United States of America v. Third Coast Towing, LLC et al

Filing 66

ORDER denying 49 Motion in Limine; denying 55 Motion for Summary Judgment; granting 57 Motion for Summary Judgment. Signed by District Judge Carlton W. Reeves on 9/12/2017. (AC)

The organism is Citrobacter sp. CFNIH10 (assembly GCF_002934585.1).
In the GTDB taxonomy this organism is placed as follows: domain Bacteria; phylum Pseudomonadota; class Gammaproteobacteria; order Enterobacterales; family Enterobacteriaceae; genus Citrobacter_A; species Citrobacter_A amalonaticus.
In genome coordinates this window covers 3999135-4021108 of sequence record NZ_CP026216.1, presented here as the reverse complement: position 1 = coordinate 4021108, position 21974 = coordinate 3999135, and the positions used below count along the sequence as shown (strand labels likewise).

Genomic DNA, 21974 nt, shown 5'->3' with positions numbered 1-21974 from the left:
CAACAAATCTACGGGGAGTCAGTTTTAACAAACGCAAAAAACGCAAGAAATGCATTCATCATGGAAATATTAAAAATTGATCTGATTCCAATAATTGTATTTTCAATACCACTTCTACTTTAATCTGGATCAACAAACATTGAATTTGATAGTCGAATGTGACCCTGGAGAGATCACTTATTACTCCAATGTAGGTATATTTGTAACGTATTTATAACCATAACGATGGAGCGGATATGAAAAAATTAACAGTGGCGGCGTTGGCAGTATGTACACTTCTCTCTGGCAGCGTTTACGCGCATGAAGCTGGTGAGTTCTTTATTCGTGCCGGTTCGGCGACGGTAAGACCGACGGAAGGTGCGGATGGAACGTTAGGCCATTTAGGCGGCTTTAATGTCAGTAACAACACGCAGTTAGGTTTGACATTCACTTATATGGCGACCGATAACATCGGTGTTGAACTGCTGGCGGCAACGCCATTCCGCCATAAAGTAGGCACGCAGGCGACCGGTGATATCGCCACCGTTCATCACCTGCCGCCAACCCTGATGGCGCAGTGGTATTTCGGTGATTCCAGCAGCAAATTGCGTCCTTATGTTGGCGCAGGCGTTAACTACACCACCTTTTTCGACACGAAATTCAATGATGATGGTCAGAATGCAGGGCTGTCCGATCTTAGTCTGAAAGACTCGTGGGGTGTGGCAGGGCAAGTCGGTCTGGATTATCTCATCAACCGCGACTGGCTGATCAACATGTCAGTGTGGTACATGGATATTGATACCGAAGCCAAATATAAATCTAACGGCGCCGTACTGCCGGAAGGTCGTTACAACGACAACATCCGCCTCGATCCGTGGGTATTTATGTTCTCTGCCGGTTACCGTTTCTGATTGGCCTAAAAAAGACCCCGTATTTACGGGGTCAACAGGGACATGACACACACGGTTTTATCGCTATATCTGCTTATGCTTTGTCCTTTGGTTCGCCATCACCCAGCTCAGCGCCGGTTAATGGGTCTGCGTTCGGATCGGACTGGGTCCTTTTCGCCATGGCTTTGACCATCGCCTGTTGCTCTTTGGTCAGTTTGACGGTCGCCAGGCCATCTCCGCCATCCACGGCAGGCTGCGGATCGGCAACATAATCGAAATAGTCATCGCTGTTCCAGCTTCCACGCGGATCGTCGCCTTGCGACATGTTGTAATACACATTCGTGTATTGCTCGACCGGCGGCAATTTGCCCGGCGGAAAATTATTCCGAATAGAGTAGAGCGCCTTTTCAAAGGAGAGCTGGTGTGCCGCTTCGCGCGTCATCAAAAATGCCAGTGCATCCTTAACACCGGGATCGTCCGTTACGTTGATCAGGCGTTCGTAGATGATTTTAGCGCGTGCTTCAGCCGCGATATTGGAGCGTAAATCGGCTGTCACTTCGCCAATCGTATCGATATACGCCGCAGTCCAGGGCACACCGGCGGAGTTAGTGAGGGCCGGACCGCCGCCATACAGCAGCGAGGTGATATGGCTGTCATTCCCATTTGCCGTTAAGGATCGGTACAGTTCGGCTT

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IN THE UNITED STATES DISTRICT COURT FOR THE SOUTHERN DISTRICT OF MISSISSIPPI NORTHERN DIVISION UNITED STATES OF AMERICA PLAINTIFF V. CAUSE NO. 3:16-CV-34-CWR-FKB THIRD COAST TOWING, LLC, ET AL. DEFENDANTS ORDER Before the Court are the following motions: (1) a motion in limine filed by Nature’s Way Marine, LLC and Environmental Pollution Group, LLC; (2) a motion for summary judgment filed by the same parties; and (3) a motion for partial summary judgment filed by the United States. The matters are fully briefed and ready for adjudication. I. Factual and Procedural History On January 27, 2013, a tug operated by Nature’s Way Marine was pushing two barges of sweet crude oil down the Mississippi River. As the tug maneuvered near Vicksburg, Mississippi, one of the barges struck a bridge and discharged more than 7,100 gallons of oil. Nature’s Way spent $2.99 million on the ensuing cleanup, while various governmental entities spent at least $792,868.98 on the same. In September 2013, barge owner Third Coast Towing sued Nature’s Way for breach of maritime contract and maritime tort. The case settled in late 2014. In January 2016, the United States filed the present action. It claimed that Nature’s Way, Third Coast, and Great American Insurance Company were liable under the Clean Water Act and the Oil Pollution Act of 1990 (“OPA”) for oil spill removal costs and civil penalties. Nature’s Way and insurer Environmental Pollution Group (collectively, “Nature’s Way”) counterclaimed against the United States under the Administrative Procedure Act (“APA”). They asserted that the federal government—via the U.S. Coast Guard’s National Pollution Funds Center—should have reimbursed most of Nature’s Way cleanup expenses using money from the federal government’s oil spill trust fund. The United States now seeks confirmation that Nature’s Way is not entitled to any reimbursement from the oil spill trust fund.1 Nature’s Way, meanwhile, wants to set aside the Coast Guard’s determination and be awarded reimbursement of all but $854,000 of its cleanup costs. Nature’s Way has also moved to strike parts of the administrative record. II. Legal Standard Summary judgment is appropriate when “the movant shows that there is no genuine dispute as to any material fact and the movant is entitled to judgment as a matter of law.” Fed. R. Civ. P. 56(a). Under the ordinary summary judgment standard, a party seeking to avoid judgment must identify admissible evidence in the record showing a fact dispute. Id. at 56(c)(1). “Once a summary judgment motion is made and properly supported, the nonmovant must go beyond the pleadings and designate specific facts in the record showing that there is a genuine issue for trial. Neither ‘conclusory allegations’ nor ‘unsubstantiated assertions’ will satisfy the nonmovant’s burden.” Wallace v. Tex. Tech Univ., 80 F.3d 1042, 1047 (5th Cir. 1996) (quotation marks and citations omitted). The Court views the evidence and draws reasonable inferences in the light most favorable to the nonmovant. Maddox v. Townsend and Sons, Inc., 639 F.3d 214, 216 (5th Cir. 2011). But the Court will not, “in the absence of any proof, assume that the nonmoving party could or would prove the necessary facts.” McCallum Highlands, Ltd. v. Wash. Capital Dus, Inc., 66 F.3d 89, 92 (5th Cir. 1995), as revised on denial of reh’g, 70 F.3d 26 (5th Cir. 1995). 1 The federal government has not yet sought summary judgment on its other claims. 2 The APA standard of review is somewhat different: The Administrative Procedure Act (“APA”) allows a federal court to overturn an agency’s ruling only if it is arbitrary, capricious, an abuse of discretion, not in accordance with law, or unsupported by substantial evidence on the record taken as a whole. The court starts from a presumption that the agency’s decision is valid, and the plaintiff has the burden to overcome that presumption by showing that the decision was erroneous. The agency’s factual findings are reviewed to determine only whether they are supported by substantial evidence. The agency’s legal conclusions are reviewed de novo, except for questions of statutory interpretation, where the court owes substantial deference to an agency’s construction of a statute that it administers. Review is highly deferential to the administrative agency whose final decision is being reviewed. Buffalo Marine Servs. Inc. v. United States, 663 F.3d 750, 753-54 (5th Cir. 2011) (quotation marks and footnotes omitted). III. Discussion In Buffalo Marine, the Fifth Circuit succinctly summarized the substantive law and administrative procedure at the heart of today’s motions. The Oil Pollution Act of 1990 (“OPA”) creates a strict-liability scheme for the costs of cleaning up oil spills: “each responsible party for a vessel . . . from which oil is discharged . . . is liable for the removal costs and damages . . . that result from such incident.” The “responsible party” for a vessel is “any person owning, operating, or demise chartering the vessel.” The liability of the responsible party is capped at a dollar limit that is set by statute; the limit is based on the gross tonnage of the responsible party’s vessel. If the cleanup costs exceed the statutory limit, the responsible party can seek to have those excess costs reimbursed by the Oil Spill Liability Trust Fund. Id. at 752 (footnotes omitted). A. Did Nature’s Way “Operate” the Barge? The first question is whether the Coast Guard correctly determined that Nature’s Way was “operating” the barge that discharged the oil. The answer matters a great deal. If Nature’s Way was operating only the tug, it has the tug’s (lower) limitation of liability, and becomes entitled to a substantial payment from the oil spill trust fund. If, however, Nature’s Way was 3 operating the tug and the barge that discharged the oil, it has the barge’s (higher) limitation of liability, and will receive no payment from the oil spill trust fund. The OPA was of little help in answering this question. It defines “owner or operator” as “any person owning, operating, or chartering by demise, the vessel.” 33 U.S.C. § 2701(26). The definition is circular, “which leaves us to do the best we can to give the term its ‘ordinary or natural meaning.’” United States v. Bestfoods, 524 U.S. 51, 66 (1998) (citation omitted). And that is exactly what the Coast Guard did here. “In a mechanical sense, to ‘operate’ ordinarily means ‘to control the functioning of; run: operate a sewing machine.’” Id. (citation and brackets omitted). In accordance with this ordinary meaning, the Coast Guard determined that Nature’s Way was operating both the tug and the barge which discharged the oil. It reasoned as follows: By towing it, Nature’s Way was operating the [barge] because it had no other means of propulsion to safely navigate up or down the Mississippi River. The speed, direction, and minute by minute navigational decisions governing the physical movement of the [barge] were controlled by Mr. Guidry, the trip pilot hired by Nature’s Way, to move the [barge] down river. The Tug and barges acted as a “single unit” . . . . [Nature’s Way] argued that Third Coast had operational control over the [barge] because Third Coast was responsible for instructing when the barge would be leaded, unloaded, and moved. However, this incident was proximately caused by the navigational errors committed by Nature’s Way. There is no evidence suggesting that any of Third Coast’s instructions had any causative effect on this oil spill. . . . Nature’s Way satisfies operator liability under the OPA because it had exclusive and absolute control over the barge when it struck the bridge pier and discharged oil. Docket No. 55-1, at 8-9. Nature’s Way cries foul. It argues that under “analogous federal environmental statutes,” “operator” means the person or company with managerial and financial control over the barge. Its definition would shift responsibility onto barge owner Third Coast Towing. 4 The Court finds no error in the Coast Guard’s conclusion. Common sense tells us that any definition of vessel “operator” must include the person steering the vessel through the water. In this case that was Nature’s Way, since Nature’s Way’s tug pushed the Third Coast barge into the bridge. Nature’s Way presses that CERCLA defines operator more broadly, to include management activities. But that is not a persuasive reason to disregard the ordinary meaning of the word “operating” here. And on the merits, it makes sense that Congress would expect a party to exercise control over a superfund site differently than it might control a vessel going down a river. See Bestfoods, 524 U.S. at 71 (“In our enquiry into the meaning Congress presumably had in mind when it used the verb ‘to operate,’ we recognized that the statute [CERCLA] obviously meant something more than mere mechanical activation of pumps and valves, and must be read to contemplate ‘operation’ as including the exercise of direction over the facility’s activities.”). Nature’s Way makes other, similar arguments about the definition of “operator.” None have merit. They will not be addressed further, particularly since none of them overcomes the presumption we must give the agency’s decision under the APA or shows that the determination is arbitrary or capricious. For these reasons, the Coast Guard’s determination is affirmed. B. Did Nature’s Way Waive Reimbursement? The next issue is whether Nature’s Way’s 2014 settlement with Third Coast bars any reimbursement from the oil spill trust fund. The government says a subrogation-related defect in the settlement is independently sufficient to uphold the Coast Guard’s determination. See 33 U.S.C. § 2712(f). Having ruled in the government’s favor on the “operator” issue, however, the Court need not take up the alternative basis for affirmance. 5 C. Should Portions of the Administrative Record Be Stricken? Finally, Nature’s Way contends that portions of the administrative record should be stricken. Its strongest argument is that the Coast Guard was not entitled to adjudicate its reimbursement claim after the claim had been pending for six months. Nature’s Way is correct that the Coast Guard’s determination was late under 33 C.F.R. § 136.115(c), but its supporting authorities do not support striking the document from the record. See Water Quality Ins. Syndicate v. United States, 225 F. Supp. 3d 41, 66 (D.D.C. 2016) (accepting untimely first agency determination, while striking untimely second agency decision). And it makes little sense to strike the determination and remand, since the Coast Guard has already “fulfilled its statutory duty to provide a brief statement of the grounds for denial under 5 U.S.C. § 555(e).” SecurityPoint Holdings, Inc. v. Transportation Sec. Admin., 769 F.3d 1184, 1188 (D.C. Cir. 2014) (quotation marks and citation omitted). Nature’s Way also endeavors mightily to strike portions of the administrative record it claims are factually biased or statutorily barred. Assuming the validity of those arguments for present purposes, Nature’s Way has failed to show how any of the disputed portions are material to the outcome of these cross-motions for summary judgment. The salient fact right now is that Nature’s Way’s tug pushed the discharging barge into the bridge, and that fact is undisputed. None of Nature’s Way’s remaining arguments hold water. Its motion in limine is denied. IV. Conclusion The government’s motion is granted. Nature’s Way’s motions are denied. SO ORDERED, this the 12th day of September, 2017. s/ Carlton W. Reeves UNITED STATES DISTRICT JUDGE 6